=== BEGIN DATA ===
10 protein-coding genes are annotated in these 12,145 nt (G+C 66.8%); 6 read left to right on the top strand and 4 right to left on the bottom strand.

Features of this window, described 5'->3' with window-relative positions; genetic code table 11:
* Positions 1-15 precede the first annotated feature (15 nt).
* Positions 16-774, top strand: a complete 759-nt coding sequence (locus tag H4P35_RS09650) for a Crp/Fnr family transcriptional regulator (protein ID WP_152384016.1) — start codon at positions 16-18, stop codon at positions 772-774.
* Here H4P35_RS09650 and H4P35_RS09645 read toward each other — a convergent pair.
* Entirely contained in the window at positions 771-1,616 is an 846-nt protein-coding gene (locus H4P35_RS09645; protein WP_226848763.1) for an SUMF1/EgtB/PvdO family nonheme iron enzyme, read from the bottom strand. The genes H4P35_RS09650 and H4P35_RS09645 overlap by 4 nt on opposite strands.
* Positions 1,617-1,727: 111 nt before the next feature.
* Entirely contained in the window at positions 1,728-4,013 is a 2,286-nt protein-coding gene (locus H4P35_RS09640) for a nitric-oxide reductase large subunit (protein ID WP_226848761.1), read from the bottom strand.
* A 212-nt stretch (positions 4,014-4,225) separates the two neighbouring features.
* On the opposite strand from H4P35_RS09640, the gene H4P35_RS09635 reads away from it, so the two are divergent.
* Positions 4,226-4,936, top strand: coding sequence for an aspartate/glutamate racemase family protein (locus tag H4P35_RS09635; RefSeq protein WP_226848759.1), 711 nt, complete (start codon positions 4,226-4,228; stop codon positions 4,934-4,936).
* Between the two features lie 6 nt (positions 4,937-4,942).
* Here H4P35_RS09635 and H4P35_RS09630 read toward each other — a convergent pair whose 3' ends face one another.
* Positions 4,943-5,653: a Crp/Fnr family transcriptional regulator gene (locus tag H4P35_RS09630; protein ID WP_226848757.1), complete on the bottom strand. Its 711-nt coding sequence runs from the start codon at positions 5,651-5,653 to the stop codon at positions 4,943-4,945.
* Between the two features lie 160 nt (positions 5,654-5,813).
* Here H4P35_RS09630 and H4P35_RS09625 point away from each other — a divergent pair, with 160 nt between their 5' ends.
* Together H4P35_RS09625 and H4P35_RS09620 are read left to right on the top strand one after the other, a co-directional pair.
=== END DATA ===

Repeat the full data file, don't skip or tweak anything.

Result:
10 protein-coding genes are annotated in these 12,145 nt (G+C 66.8%); 6 read left to right on the top strand and 4 right to left on the bottom strand.

Features of this window, described 5'->3' with window-relative positions; genetic code table 11:
* Positions 1-15 precede the first annotated feature (15 nt).
* Positions 16-774, top strand: a complete 759-nt coding sequence (locus tag H4P35_RS09650) for a Crp/Fnr family transcriptional regulator (protein ID WP_152384016.1) — start codon at positions 16-18, stop codon at positions 772-774.
* Here H4P35_RS09650 and H4P35_RS09645 read toward each other — a convergent pair.
* Entirely contained in the window at positions 771-1,616 is an 846-nt protein-coding gene (locus H4P35_RS09645; protein WP_226848763.1) for an SUMF1/EgtB/PvdO family nonheme iron enzyme, read from the bottom strand. The genes H4P35_RS09650 and H4P35_RS09645 overlap by 4 nt on opposite strands.
* Positions 1,617-1,727: 111 nt before the next feature.
* Entirely contained in the window at positions 1,728-4,013 is a 2,286-nt protein-coding gene (locus H4P35_RS09640) for a nitric-oxide reductase large subunit (protein ID WP_226848761.1), read from the bottom strand.
* A 212-nt stretch (positions 4,014-4,225) separates the two neighbouring features.
* On the opposite strand from H4P35_RS09640, the gene H4P35_RS09635 reads away from it, so the two are divergent.
* Positions 4,226-4,936, top strand: coding sequence for an aspartate/glutamate racemase family protein (locus tag H4P35_RS09635; RefSeq protein WP_226848759.1), 711 nt, complete (start codon positions 4,226-4,228; stop codon positions 4,934-4,936).
* Between the two features lie 6 nt (positions 4,937-4,942).
* Here H4P35_RS09635 and H4P35_RS09630 read toward each other — a convergent pair whose 3' ends face one another.
* Positions 4,943-5,653: a Crp/Fnr family transcriptional regulator gene (locus tag H4P35_RS09630; protein ID WP_226848757.1), complete on the bottom strand. Its 711-nt coding sequence runs from the start codon at positions 5,651-5,653 to the stop codon at positions 4,943-4,945.
* Between the two features lie 160 nt (positions 5,654-5,813).
* Here H4P35_RS09630 and H4P35_RS09625 point away from each other — a divergent pair, with 160 nt between their 5' ends.
* Together H4P35_RS09625 and H4P35_RS09620 are read left to right on the top strand one after the other, a co-directional pair.